Urban waterfronts, generally referred as the part of a town or city that abuts water, especially a district of wharves where ships dock, have always been places full of locational advantages, due to the concentration of interactive land and water activities [9,29,30,31,32,33,34]. Water, as a primary human resource for nourishment, irrigation, and transportation, was the raison d’être for man’s earliest settlements and hence, a vital part of civilization involves events and development that have occurred along the world’s coasts, rivers, bays, and lakes. Historically, port development has dominated local communities, bringing economic well-being and a cosmopolitan dimension to urban life. Ports became significant settlements based on a range of productive sectors, both within manufacturing and today’s “product services”, and also through the growth of a prosperous urbanist culture and society [35]. From the early fishing village, developing from a settlement close to water, to the busy transshipment stations serving the rapidly growing world transportation, up to the modern expanding logistics hubs, this development process of value-added labor, value-added production, and value-added service [29] epitomizes the diversity of ports and their significance to life, industry, and commerce [36].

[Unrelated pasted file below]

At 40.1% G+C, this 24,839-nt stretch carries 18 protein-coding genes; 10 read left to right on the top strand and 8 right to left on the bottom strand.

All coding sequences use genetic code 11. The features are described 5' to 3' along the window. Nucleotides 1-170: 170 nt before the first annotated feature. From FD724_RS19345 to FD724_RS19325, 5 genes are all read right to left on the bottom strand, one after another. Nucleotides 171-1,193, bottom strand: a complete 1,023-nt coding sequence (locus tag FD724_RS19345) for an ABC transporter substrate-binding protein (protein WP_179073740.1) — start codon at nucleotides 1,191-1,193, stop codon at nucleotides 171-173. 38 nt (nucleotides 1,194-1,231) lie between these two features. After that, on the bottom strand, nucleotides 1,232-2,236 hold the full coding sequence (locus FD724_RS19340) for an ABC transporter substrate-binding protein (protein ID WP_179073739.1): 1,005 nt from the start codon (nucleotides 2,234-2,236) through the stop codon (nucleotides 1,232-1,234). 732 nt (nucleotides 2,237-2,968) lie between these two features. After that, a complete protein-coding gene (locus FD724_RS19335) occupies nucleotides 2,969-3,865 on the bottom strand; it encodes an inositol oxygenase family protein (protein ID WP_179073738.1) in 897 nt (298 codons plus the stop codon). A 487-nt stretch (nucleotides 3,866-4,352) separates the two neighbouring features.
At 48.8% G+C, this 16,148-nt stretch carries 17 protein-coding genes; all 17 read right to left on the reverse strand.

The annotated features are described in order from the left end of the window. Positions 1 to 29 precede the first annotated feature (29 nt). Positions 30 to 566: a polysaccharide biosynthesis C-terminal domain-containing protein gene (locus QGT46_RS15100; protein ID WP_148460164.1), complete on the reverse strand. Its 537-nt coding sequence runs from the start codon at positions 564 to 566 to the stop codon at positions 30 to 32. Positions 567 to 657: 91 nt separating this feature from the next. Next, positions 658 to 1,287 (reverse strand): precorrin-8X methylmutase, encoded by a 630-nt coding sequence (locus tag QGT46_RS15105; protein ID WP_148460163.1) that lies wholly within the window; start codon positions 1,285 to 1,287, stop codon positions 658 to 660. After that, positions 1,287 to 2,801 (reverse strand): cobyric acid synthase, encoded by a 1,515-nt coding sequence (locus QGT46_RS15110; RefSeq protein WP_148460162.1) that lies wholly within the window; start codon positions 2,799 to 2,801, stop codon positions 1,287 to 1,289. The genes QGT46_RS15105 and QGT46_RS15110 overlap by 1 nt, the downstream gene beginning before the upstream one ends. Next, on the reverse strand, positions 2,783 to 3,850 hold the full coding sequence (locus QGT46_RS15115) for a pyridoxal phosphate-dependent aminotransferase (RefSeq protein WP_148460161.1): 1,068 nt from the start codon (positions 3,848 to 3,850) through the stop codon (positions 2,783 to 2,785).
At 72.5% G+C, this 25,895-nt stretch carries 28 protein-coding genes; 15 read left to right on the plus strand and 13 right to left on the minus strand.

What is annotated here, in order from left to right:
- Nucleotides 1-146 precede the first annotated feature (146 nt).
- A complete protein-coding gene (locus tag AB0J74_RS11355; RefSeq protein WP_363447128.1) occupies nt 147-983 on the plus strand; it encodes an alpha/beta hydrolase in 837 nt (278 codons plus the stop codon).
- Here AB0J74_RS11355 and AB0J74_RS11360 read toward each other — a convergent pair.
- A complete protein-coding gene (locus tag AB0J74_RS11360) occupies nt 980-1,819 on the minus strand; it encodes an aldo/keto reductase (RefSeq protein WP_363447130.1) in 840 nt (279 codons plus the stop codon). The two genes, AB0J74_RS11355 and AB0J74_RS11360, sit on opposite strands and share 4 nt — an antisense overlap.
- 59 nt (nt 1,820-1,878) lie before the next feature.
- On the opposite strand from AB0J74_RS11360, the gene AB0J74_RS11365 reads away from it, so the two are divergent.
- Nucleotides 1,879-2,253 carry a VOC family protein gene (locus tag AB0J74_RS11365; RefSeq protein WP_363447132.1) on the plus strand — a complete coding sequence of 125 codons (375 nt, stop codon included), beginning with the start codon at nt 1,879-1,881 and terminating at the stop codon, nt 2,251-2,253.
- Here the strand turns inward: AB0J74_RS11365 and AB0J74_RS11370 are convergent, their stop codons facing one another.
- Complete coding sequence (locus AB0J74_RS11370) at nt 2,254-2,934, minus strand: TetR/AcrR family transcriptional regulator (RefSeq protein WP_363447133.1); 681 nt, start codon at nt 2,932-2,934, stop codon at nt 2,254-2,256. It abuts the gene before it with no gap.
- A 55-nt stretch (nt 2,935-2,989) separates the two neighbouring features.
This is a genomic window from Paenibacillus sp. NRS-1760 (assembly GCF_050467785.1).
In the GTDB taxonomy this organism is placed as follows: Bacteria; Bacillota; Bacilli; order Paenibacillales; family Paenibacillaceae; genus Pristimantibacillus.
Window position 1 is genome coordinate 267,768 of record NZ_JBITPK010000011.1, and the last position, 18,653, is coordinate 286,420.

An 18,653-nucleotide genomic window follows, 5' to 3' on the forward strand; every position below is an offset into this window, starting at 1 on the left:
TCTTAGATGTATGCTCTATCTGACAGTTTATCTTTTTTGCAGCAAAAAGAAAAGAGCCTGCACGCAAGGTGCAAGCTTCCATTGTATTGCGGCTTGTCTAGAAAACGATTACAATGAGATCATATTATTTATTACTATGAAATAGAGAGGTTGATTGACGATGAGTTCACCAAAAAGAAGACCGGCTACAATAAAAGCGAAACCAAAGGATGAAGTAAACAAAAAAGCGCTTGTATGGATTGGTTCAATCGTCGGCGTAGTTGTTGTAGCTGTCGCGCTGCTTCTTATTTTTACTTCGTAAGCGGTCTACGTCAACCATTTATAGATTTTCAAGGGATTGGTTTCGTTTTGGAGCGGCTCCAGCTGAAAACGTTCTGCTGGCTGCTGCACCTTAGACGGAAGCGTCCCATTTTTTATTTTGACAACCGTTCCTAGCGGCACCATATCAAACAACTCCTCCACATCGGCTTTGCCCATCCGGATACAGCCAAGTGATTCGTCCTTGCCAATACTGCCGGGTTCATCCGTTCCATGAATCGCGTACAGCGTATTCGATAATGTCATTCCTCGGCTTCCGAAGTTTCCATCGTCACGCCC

The functional relationship between ports and cities, deteriorated during the 20th century, due mainly to the evolution of maritime technology and the evolving multifunctional character of post-industrial cities that gradually lessened their dependence on port activities. The changeover in international shipping practices led to the use of ever-larger ships, containerization, and more extensive stocking areas that forced ports to slowly move away from central city locations. Port closure was followed by the decline of traditional harbor and manufacturing industries that abandoned their water bound sites and moved to suburbs. The traditional harbor economy gradually lost its function as the core economic base of the urban development, involving a sharp reduction in number of local workforce, depopulation and urban dereliction. Dock areas in historic waterfronts gradually degenerated from symbols of prosperity into symbols of economic and social decay [33,37,38].